For more than 45 years, William John Cox has written extensively on law, politics, philosophy, and the human condition. During that time, he vigorously pursued a career in law enforcement, public policy, and the law.
As a police officer, he was an early leader in the "New Breed" movement to professionalize law enforcement. Cox wrote the Policy Manual of the Los Angeles Police Department and the introductory chapters of the Police Task Force Report of the National Advisory Commission on Criminal Justice Standards and Goals, which continues to define the role of the police in America.
As an attorney, Cox worked for the U.S. Department of Justice to implement national standards and goals, prosecuted cases for the Los Angeles County District Attorney's Office, and operated a public interest law practice primarily dedicated to the defense of young people.
He wrote notable law review articles and legal briefs in major cases, tried a number of jury trials and argued cases in the superior and appellate courts that made law.
Professionally, Cox volunteered pro bono services in several landmark legal cases. In 1979, he filed a class-action lawsuit on behalf of all citizens directly in the U.S. Supreme Court alleging that the government no longer represented the voters who elected it. As a remedy, Cox urged the Court to require national policy referendums to be held in conjunction with presidential elections.
In 1981, representing a Jewish survivor of Auschwitz, Cox investigated and successfully sued a group of radical right-wing organizations which denied the Holocaust. The case was the subject of the Turner Network Television motion picture, Never Forget.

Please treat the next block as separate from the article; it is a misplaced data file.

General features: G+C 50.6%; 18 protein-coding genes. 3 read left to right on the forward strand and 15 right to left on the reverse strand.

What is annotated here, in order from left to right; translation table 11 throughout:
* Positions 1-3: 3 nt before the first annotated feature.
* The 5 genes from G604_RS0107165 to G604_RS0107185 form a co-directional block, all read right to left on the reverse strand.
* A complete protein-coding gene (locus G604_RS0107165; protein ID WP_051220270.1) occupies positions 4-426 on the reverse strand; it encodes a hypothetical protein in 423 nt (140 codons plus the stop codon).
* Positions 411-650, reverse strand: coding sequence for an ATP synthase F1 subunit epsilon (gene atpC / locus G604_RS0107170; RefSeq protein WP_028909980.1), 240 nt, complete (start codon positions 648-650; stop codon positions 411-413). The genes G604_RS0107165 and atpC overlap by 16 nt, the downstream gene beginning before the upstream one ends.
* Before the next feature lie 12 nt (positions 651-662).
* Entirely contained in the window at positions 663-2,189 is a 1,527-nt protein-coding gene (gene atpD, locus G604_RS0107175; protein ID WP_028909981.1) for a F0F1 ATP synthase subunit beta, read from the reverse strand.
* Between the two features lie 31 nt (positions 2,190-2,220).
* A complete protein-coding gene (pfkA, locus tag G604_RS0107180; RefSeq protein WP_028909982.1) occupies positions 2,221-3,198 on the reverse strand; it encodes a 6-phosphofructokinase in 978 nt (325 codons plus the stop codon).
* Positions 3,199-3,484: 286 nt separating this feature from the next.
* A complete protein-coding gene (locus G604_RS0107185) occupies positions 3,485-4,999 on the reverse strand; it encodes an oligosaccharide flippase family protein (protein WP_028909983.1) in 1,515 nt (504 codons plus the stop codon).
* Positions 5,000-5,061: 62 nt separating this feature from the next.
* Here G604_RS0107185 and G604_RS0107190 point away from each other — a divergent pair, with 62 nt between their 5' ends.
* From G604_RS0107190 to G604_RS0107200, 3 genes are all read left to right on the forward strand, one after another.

Cox later represented a secret client and arranged the publication of almost 1,800 photographs of ancient manuscripts that had been kept from the public for more than 40 years. A Facsimile Edition of the Dead Sea Scrolls was published in November 1991. His role in that effort is described by historian Neil Asher Silberman in The Hidden Scrolls: Christianity, Judaism, and the War for the Dead Sea Scrolls.
Cox concluded his legal career as a Supervising Trial Counsel for the State Bar of California. There, he led a team of attorneys and investigators which prosecuted attorneys accused of serious misconduct and criminal gangs engaged in the illegal practice of law. He retired in 2007.
Continuing to concentrate on political and social issues since his retirement, Cox has lectured, taught classes at the university level, produced a series of articles and books, moderated several Internet websites and maintained an extensive worldwide correspondence. His primary initiative is the United States Voters' Rights Amendment (www.usvra.us & www.y4vra.org).
For more background see: https://en.wikipedia.org/wiki/William_John_Cox.
on Sep. 14, 2012 :
A must read for anyone who is concerned for the future of our country as well as for the multitudes of innocents in the Middle East. The warring factions of several nations including the United States are clamoring to engage Iran. It would be a tragic mistake based on ignorance and unwarranted hostility of some elite politicians and their think-tank friends, who incidentally spend most of their time "thinking" of ways to go to war. Remember Iraq? In his closing statement, Mr. Cox offers a profound view of the situation and pleads for citizen involvement; "War is not inevitable. Peace is still possible, but time is short and the moment for courage and wisdom is now".
(review of free book)